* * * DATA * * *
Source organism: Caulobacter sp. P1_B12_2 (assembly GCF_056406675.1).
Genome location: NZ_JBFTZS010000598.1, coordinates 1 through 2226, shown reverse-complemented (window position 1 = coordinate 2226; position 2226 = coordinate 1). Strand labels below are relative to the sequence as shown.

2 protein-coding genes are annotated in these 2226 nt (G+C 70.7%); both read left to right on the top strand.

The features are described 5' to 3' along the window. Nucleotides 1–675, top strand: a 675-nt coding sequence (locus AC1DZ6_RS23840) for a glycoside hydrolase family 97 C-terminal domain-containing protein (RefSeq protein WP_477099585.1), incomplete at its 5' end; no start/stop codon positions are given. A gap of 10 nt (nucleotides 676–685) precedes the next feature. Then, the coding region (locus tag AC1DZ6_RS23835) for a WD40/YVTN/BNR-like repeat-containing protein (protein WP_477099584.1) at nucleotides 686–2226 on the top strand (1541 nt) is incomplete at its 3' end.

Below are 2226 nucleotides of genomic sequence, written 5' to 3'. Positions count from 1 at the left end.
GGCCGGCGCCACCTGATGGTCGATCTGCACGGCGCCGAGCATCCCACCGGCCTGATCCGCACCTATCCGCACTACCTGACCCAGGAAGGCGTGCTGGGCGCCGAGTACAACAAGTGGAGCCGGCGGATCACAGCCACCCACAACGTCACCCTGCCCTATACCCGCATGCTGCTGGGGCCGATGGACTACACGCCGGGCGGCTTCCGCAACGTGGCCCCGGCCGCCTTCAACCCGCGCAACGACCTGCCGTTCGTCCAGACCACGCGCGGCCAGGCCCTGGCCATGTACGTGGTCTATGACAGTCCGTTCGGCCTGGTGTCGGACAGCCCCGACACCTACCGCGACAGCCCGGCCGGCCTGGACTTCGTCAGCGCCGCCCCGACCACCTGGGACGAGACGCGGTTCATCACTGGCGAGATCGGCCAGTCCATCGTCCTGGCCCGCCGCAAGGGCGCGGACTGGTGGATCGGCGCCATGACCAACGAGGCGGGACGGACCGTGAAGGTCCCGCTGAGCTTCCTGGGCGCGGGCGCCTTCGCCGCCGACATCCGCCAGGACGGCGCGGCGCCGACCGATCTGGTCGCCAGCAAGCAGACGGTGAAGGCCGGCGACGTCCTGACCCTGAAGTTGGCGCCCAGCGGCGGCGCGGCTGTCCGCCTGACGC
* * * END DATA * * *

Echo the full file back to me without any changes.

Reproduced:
Source organism: Caulobacter sp. P1_B12_2 (assembly GCF_056406675.1).
Genome location: NZ_JBFTZS010000598.1, coordinates 1 through 2226, shown reverse-complemented (window position 1 = coordinate 2226; position 2226 = coordinate 1). Strand labels below are relative to the sequence as shown.

2 protein-coding genes are annotated in these 2226 nt (G+C 70.7%); both read left to right on the top strand.

The features are described 5' to 3' along the window. Nucleotides 1–675, top strand: a 675-nt coding sequence (locus AC1DZ6_RS23840) for a glycoside hydrolase family 97 C-terminal domain-containing protein (RefSeq protein WP_477099585.1), incomplete at its 5' end; no start/stop codon positions are given. A gap of 10 nt (nucleotides 676–685) precedes the next feature. Then, the coding region (locus tag AC1DZ6_RS23835) for a WD40/YVTN/BNR-like repeat-containing protein (protein WP_477099584.1) at nucleotides 686–2226 on the top strand (1541 nt) is incomplete at its 3' end.

Below are 2226 nucleotides of genomic sequence, written 5' to 3'. Positions count from 1 at the left end.
GGCCGGCGCCACCTGATGGTCGATCTGCACGGCGCCGAGCATCCCACCGGCCTGATCCGCACCTATCCGCACTACCTGACCCAGGAAGGCGTGCTGGGCGCCGAGTACAACAAGTGGAGCCGGCGGATCACAGCCACCCACAACGTCACCCTGCCCTATACCCGCATGCTGCTGGGGCCGATGGACTACACGCCGGGCGGCTTCCGCAACGTGGCCCCGGCCGCCTTCAACCCGCGCAACGACCTGCCGTTCGTCCAGACCACGCGCGGCCAGGCCCTGGCCATGTACGTGGTCTATGACAGTCCGTTCGGCCTGGTGTCGGACAGCCCCGACACCTACCGCGACAGCCCGGCCGGCCTGGACTTCGTCAGCGCCGCCCCGACCACCTGGGACGAGACGCGGTTCATCACTGGCGAGATCGGCCAGTCCATCGTCCTGGCCCGCCGCAAGGGCGCGGACTGGTGGATCGGCGCCATGACCAACGAGGCGGGACGGACCGTGAAGGTCCCGCTGAGCTTCCTGGGCGCGGGCGCCTTCGCCGCCGACATCCGCCAGGACGGCGCGGCGCCGACCGATCTGGTCGCCAGCAAGCAGACGGTGAAGGCCGGCGACGTCCTGACCCTGAAGTTGGCGCCCAGCGGCGGCGCGGCTGTCCGCCTGACGC